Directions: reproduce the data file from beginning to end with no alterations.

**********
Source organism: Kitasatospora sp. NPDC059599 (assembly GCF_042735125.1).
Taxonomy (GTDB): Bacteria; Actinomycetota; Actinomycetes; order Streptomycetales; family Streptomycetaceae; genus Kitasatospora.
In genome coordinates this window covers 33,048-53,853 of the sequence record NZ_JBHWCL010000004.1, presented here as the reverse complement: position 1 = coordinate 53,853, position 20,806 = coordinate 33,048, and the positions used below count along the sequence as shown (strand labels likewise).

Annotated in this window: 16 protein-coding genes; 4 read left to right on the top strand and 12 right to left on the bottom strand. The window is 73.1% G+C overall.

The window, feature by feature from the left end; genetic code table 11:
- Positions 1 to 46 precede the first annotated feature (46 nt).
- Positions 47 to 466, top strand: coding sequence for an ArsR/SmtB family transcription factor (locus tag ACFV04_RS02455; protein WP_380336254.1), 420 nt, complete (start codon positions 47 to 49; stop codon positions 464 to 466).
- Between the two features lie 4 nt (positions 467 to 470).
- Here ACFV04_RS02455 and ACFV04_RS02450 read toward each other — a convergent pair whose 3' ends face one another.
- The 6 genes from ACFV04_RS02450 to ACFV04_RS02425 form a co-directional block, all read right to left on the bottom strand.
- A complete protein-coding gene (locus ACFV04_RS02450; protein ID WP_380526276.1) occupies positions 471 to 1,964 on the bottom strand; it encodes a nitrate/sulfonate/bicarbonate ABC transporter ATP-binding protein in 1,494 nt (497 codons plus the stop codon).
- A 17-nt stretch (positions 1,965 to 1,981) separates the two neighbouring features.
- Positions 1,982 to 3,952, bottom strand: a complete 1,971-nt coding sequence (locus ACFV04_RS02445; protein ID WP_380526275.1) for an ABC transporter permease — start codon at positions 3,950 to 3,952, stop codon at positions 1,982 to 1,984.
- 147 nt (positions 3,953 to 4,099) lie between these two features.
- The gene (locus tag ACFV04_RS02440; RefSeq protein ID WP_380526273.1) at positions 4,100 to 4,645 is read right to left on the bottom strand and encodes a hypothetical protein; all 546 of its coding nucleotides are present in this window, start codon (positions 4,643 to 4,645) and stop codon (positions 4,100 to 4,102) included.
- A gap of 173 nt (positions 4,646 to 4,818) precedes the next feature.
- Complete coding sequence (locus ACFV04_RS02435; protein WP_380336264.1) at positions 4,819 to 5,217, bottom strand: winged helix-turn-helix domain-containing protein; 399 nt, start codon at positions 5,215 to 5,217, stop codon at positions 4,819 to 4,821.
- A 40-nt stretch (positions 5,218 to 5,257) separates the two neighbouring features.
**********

Source organism: Kitasatospora sp. NPDC059599 (assembly GCF_042735125.1).
Taxonomy (GTDB): Bacteria; Actinomycetota; Actinomycetes; order Streptomycetales; family Streptomycetaceae; genus Kitasatospora.
In genome coordinates this window covers 33,048-53,853 of the sequence record NZ_JBHWCL010000004.1, presented here as the reverse complement: position 1 = coordinate 53,853, position 20,806 = coordinate 33,048, and the positions used below count along the sequence as shown (strand labels likewise).

Annotated in this window: 16 protein-coding genes; 4 read left to right on the top strand and 12 right to left on the bottom strand. The window is 73.1% G+C overall.

The window, feature by feature from the left end; genetic code table 11:
- Positions 1 to 46 precede the first annotated feature (46 nt).
- Positions 47 to 466, top strand: coding sequence for an ArsR/SmtB family transcription factor (locus tag ACFV04_RS02455; protein WP_380336254.1), 420 nt, complete (start codon positions 47 to 49; stop codon positions 464 to 466).
- Between the two features lie 4 nt (positions 467 to 470).
- Here ACFV04_RS02455 and ACFV04_RS02450 read toward each other — a convergent pair whose 3' ends face one another.
- The 6 genes from ACFV04_RS02450 to ACFV04_RS02425 form a co-directional block, all read right to left on the bottom strand.
- A complete protein-coding gene (locus ACFV04_RS02450; protein ID WP_380526276.1) occupies positions 471 to 1,964 on the bottom strand; it encodes a nitrate/sulfonate/bicarbonate ABC transporter ATP-binding protein in 1,494 nt (497 codons plus the stop codon).
- A 17-nt stretch (positions 1,965 to 1,981) separates the two neighbouring features.
- Positions 1,982 to 3,952, bottom strand: a complete 1,971-nt coding sequence (locus ACFV04_RS02445; protein ID WP_380526275.1) for an ABC transporter permease — start codon at positions 3,950 to 3,952, stop codon at positions 1,982 to 1,984.
- 147 nt (positions 3,953 to 4,099) lie between these two features.
- The gene (locus tag ACFV04_RS02440; RefSeq protein ID WP_380526273.1) at positions 4,100 to 4,645 is read right to left on the bottom strand and encodes a hypothetical protein; all 546 of its coding nucleotides are present in this window, start codon (positions 4,643 to 4,645) and stop codon (positions 4,100 to 4,102) included.
- A gap of 173 nt (positions 4,646 to 4,818) precedes the next feature.
- Complete coding sequence (locus ACFV04_RS02435; protein WP_380336264.1) at positions 4,819 to 5,217, bottom strand: winged helix-turn-helix domain-containing protein; 399 nt, start codon at positions 5,215 to 5,217, stop codon at positions 4,819 to 4,821.
- A 40-nt stretch (positions 5,218 to 5,257) separates the two neighbouring features.